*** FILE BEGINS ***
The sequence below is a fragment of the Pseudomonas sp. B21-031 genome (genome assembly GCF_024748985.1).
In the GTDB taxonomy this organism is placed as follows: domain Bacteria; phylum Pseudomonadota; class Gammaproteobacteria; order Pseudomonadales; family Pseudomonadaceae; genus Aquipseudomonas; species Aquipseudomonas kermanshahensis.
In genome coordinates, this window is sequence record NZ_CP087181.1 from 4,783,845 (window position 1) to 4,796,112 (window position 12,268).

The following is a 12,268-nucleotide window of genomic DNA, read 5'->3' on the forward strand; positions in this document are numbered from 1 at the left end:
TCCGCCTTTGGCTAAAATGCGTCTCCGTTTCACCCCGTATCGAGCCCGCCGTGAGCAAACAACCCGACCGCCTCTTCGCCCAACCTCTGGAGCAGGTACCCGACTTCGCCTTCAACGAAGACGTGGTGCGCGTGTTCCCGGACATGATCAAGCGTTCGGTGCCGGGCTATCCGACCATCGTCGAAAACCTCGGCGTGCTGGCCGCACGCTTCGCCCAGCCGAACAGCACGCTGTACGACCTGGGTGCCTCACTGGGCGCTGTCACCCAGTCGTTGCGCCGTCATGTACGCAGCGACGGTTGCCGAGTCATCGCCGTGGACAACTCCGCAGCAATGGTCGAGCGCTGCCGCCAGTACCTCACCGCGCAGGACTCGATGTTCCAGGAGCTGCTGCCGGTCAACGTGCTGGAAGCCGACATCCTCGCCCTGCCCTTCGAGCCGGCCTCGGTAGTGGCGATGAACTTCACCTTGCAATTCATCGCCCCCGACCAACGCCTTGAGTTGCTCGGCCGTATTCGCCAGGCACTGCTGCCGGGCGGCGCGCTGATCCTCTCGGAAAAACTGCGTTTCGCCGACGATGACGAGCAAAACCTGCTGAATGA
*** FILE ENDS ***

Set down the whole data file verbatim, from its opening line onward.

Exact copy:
The sequence below is a fragment of the Pseudomonas sp. B21-031 genome (genome assembly GCF_024748985.1).
In the GTDB taxonomy this organism is placed as follows: domain Bacteria; phylum Pseudomonadota; class Gammaproteobacteria; order Pseudomonadales; family Pseudomonadaceae; genus Aquipseudomonas; species Aquipseudomonas kermanshahensis.
In genome coordinates, this window is sequence record NZ_CP087181.1 from 4,783,845 (window position 1) to 4,796,112 (window position 12,268).

The following is a 12,268-nucleotide window of genomic DNA, read 5'->3' on the forward strand; positions in this document are numbered from 1 at the left end:
TCCGCCTTTGGCTAAAATGCGTCTCCGTTTCACCCCGTATCGAGCCCGCCGTGAGCAAACAACCCGACCGCCTCTTCGCCCAACCTCTGGAGCAGGTACCCGACTTCGCCTTCAACGAAGACGTGGTGCGCGTGTTCCCGGACATGATCAAGCGTTCGGTGCCGGGCTATCCGACCATCGTCGAAAACCTCGGCGTGCTGGCCGCACGCTTCGCCCAGCCGAACAGCACGCTGTACGACCTGGGTGCCTCACTGGGCGCTGTCACCCAGTCGTTGCGCCGTCATGTACGCAGCGACGGTTGCCGAGTCATCGCCGTGGACAACTCCGCAGCAATGGTCGAGCGCTGCCGCCAGTACCTCACCGCGCAGGACTCGATGTTCCAGGAGCTGCTGCCGGTCAACGTGCTGGAAGCCGACATCCTCGCCCTGCCCTTCGAGCCGGCCTCGGTAGTGGCGATGAACTTCACCTTGCAATTCATCGCCCCCGACCAACGCCTTGAGTTGCTCGGCCGTATTCGCCAGGCACTGCTGCCGGGCGGCGCGCTGATCCTCTCGGAAAAACTGCGTTTCGCCGACGATGACGAGCAAAACCTGCTGAATGA